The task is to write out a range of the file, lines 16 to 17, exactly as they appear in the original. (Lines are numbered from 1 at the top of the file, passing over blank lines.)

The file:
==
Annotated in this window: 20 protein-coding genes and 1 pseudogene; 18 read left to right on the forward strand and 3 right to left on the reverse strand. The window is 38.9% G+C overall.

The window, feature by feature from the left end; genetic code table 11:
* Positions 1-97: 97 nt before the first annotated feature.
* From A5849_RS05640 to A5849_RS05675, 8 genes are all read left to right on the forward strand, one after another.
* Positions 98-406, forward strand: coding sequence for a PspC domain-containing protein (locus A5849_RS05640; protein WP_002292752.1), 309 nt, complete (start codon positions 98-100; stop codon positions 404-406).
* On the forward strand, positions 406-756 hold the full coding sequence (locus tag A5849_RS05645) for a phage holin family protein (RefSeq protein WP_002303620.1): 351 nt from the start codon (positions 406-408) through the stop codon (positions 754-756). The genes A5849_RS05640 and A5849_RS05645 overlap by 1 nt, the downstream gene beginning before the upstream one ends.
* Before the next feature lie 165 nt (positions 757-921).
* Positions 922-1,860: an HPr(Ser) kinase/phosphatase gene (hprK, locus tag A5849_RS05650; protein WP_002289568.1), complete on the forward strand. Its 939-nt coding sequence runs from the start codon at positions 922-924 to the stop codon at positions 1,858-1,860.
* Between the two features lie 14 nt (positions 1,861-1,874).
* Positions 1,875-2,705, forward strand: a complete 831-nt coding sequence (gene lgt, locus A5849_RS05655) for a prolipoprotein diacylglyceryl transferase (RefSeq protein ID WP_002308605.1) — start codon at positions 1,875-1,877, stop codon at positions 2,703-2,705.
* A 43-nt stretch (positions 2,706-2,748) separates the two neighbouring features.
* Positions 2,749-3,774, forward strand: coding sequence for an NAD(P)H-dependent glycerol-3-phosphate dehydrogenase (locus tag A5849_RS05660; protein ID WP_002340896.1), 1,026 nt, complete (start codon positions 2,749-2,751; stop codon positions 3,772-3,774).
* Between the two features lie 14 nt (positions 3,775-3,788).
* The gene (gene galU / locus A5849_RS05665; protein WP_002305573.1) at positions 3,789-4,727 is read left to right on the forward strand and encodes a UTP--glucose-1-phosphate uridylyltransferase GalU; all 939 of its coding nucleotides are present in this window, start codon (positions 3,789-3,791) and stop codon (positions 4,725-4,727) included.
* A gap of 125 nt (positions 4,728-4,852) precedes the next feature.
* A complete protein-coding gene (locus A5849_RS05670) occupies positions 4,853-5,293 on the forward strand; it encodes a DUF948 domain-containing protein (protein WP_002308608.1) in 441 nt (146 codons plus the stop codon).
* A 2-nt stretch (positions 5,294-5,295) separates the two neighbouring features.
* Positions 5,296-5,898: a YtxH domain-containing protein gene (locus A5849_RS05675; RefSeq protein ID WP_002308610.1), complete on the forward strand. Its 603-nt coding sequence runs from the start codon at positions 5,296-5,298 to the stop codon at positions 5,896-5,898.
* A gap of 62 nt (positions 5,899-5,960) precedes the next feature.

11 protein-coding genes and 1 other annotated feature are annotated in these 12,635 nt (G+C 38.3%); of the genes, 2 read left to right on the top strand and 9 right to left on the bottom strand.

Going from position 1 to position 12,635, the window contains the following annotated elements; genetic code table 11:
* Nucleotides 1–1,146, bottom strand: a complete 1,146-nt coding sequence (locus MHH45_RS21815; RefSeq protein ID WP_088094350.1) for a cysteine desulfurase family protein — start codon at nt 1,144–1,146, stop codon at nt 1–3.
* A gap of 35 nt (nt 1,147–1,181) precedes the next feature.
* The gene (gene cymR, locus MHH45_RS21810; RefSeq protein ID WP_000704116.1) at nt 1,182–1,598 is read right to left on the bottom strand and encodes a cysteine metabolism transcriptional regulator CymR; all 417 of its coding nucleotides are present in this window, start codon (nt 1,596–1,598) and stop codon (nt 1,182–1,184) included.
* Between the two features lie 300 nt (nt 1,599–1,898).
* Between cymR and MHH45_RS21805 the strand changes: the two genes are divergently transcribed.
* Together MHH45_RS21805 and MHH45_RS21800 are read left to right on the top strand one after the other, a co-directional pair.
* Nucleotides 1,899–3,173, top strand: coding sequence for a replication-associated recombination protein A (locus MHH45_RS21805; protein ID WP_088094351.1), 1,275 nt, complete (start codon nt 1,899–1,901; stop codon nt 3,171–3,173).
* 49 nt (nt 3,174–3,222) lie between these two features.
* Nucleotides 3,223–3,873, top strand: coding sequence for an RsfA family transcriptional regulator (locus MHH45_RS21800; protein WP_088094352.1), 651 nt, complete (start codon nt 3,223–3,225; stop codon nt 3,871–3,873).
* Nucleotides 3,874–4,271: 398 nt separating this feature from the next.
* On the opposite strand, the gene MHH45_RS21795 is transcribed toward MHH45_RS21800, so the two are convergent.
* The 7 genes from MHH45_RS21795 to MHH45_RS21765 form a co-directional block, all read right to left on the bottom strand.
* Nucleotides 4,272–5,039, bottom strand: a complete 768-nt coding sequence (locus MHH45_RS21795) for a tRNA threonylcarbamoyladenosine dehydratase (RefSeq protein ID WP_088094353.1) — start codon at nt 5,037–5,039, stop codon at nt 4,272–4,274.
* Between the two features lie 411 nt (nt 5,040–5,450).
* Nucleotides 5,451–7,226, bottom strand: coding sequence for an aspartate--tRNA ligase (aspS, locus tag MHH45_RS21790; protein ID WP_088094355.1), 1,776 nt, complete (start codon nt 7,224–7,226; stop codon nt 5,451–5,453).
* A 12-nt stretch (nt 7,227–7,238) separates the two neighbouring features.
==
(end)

* A complete protein-coding gene (locus A5849_RS05670) occupies positions 4,853-5,293 on the forward strand; it encodes a DUF948 domain-containing protein (protein WP_002308608.1) in 441 nt (146 codons plus the stop codon).
* A 2-nt stretch (positions 5,294-5,295) separates the two neighbouring features.